Coronavirus: House parties legislation ‘flawed, unworkable, bizarre’

Government refuses to accept amendment from FG Senator who highlighted errors

Minister for Justice and Equality Helen McEntee. Photograph: Gareth Chaney/Collins

Minister for Justice and Equality Helen McEntee. Photograph: Gareth Chaney/Collins


The Government has been accused of proceeding with “flawed”, “unworkable”and “bizarre” legislation after a major Seanad row over the introduction of on-the-spot fines for non-compliance with public health guidance.

The legislation, which passed the Seanad, introduces a sliding scale of fixed penalty charges up from an estimated €50 to €500 for offences including the non-wearing of facial coverings and up to €1,000 for organising house parties. The law comes into effect in relation to house parties this weekend, but the penalty fines are set to be introduced in the coming weeks.

The Government refused to accept amendments from Fine Gael Senator Barry Ward, a barrister.

Mr Ward highlighted problems with the Health (Amendment) Bill, which introduces fines for the holding of house parties by occupiers, for not wearing facial coverings in required situations and for travelling more than 5km from home.

The Senator warned that the definition in the Bill of the occupier of a house was unworkable. Under the law as drafted, unless the owner of a dwelling is present, gardaí cannot demand that anyone else in charge of the house direct people at the party to leave. In addition, gardaí cannot ask the name of the person in charge unless that person is the owner.

He also introduced an amendment to address flaws in the Bill around the issuing by gardaí of fixed-notice penalties. Mr Ward said the Bill had to take account of a whole raft of factors but instead it was drafted on the basis of an either/or option. For a fine to be issued all factors and not just one had to be considered.

He was supported by Independent Senator Michael McDowell, who said “just because we are dealing with emergency legislation it doesn’t mean the Constitution goes out the window”.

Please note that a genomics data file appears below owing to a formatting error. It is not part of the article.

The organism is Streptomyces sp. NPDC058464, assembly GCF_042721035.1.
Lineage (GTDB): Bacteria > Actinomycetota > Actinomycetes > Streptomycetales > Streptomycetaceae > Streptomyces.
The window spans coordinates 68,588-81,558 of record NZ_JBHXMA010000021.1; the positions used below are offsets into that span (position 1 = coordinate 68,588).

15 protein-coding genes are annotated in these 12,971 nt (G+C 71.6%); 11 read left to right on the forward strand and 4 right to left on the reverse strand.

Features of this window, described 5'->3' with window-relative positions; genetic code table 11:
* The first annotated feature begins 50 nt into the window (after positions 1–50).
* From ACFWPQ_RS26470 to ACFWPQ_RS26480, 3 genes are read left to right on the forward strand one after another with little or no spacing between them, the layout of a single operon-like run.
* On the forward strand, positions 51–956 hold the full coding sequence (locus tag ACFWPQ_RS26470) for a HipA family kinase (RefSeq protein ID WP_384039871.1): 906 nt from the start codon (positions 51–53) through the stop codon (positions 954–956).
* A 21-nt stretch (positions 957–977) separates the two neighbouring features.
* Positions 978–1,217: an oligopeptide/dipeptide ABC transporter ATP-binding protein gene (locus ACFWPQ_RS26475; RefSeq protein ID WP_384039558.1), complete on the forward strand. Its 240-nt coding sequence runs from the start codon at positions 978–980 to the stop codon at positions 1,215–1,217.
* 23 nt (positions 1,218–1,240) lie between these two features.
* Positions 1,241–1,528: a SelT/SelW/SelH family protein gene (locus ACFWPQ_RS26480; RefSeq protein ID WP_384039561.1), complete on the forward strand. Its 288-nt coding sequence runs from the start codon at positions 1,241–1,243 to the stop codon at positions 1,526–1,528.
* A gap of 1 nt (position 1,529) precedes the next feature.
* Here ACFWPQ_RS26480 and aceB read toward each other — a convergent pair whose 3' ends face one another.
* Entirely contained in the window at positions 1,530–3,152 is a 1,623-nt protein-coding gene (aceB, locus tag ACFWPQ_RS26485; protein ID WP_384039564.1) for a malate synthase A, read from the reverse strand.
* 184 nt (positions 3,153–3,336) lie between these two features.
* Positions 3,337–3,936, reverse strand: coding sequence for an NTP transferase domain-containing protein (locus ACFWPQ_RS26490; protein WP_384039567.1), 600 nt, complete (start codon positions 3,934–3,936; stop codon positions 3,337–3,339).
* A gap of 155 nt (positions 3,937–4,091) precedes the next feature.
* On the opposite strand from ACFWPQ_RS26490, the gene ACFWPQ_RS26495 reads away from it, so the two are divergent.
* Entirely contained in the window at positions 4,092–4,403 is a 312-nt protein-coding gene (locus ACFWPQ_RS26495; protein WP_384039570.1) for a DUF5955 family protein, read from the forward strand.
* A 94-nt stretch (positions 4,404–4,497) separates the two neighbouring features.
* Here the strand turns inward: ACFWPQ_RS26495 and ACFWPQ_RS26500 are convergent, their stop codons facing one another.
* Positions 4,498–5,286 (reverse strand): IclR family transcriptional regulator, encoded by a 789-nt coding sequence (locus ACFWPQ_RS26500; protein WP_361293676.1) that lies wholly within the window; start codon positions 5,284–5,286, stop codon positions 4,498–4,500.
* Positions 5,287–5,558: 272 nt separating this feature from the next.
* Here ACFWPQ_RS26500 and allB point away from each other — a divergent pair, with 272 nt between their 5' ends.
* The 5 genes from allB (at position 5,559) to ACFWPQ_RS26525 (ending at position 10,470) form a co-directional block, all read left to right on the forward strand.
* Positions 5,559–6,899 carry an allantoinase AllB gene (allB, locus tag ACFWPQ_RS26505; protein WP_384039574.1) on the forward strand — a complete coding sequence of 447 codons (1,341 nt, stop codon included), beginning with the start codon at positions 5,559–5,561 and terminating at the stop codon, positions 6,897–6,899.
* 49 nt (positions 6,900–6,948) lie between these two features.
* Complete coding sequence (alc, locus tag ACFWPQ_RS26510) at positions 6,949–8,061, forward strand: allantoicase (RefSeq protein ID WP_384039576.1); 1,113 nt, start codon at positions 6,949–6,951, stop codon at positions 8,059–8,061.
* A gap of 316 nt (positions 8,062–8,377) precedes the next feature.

Amendments withdrawn

Minister of State Frankie Feighan refused to accept the amendments. He said that to do so would delay bringing the enforcement powers into effect and he stressed that “enforcement is a last resort”.

Mr Ward withdrew his amendments and the Bill was passed. Earlier the Dáil passed the Bill after warnings that public compliance with the legislation would “collapse” if the Government did not get things right.

Sinn Féin health spokesman David Cullinane said the Government was demanding that the Opposition give you a blank cheque to go and draft the regulations to decide what will be subject to a fixed-charge notice”.

Independent TD Michael McNamara said “this is a fig leaf. This Bill is trying to give responsibility to An Garda Síochána to do the work the health service failed to do.”

Minister for Justice Helen McEntee said the Government objective in introducing on-the-spot fines for non-compliance with public health guidance was to change behaviour and not to catch people out or try to punish them. She insisted “it is to prevent the kind of behaviour that endangers others”.

Garda Commissioner Drew Harris. Photograph: Brian Lawless/PA Wire
Garda Commissioner Drew Harris. Photograph: Brian Lawless/PA Wire

Earlier, Garda Commissioner Drew Harris described as “powerful” new powers being given to the force to shut down house parties , saying he did not agree with some of those within the force questioning if the powers were workable.

However, when asked if he wanted the new powers, Mr Harris’s welcome for them was lukewarm. “The good thing is that a piece of legislation backs this up. Then I’m a public servant, a good and faithful servant at that, and I’ll do as I’m told,” he said, adding that taking enforcement action against people would be the “last resort in all cases” and only in “extreme cases”.

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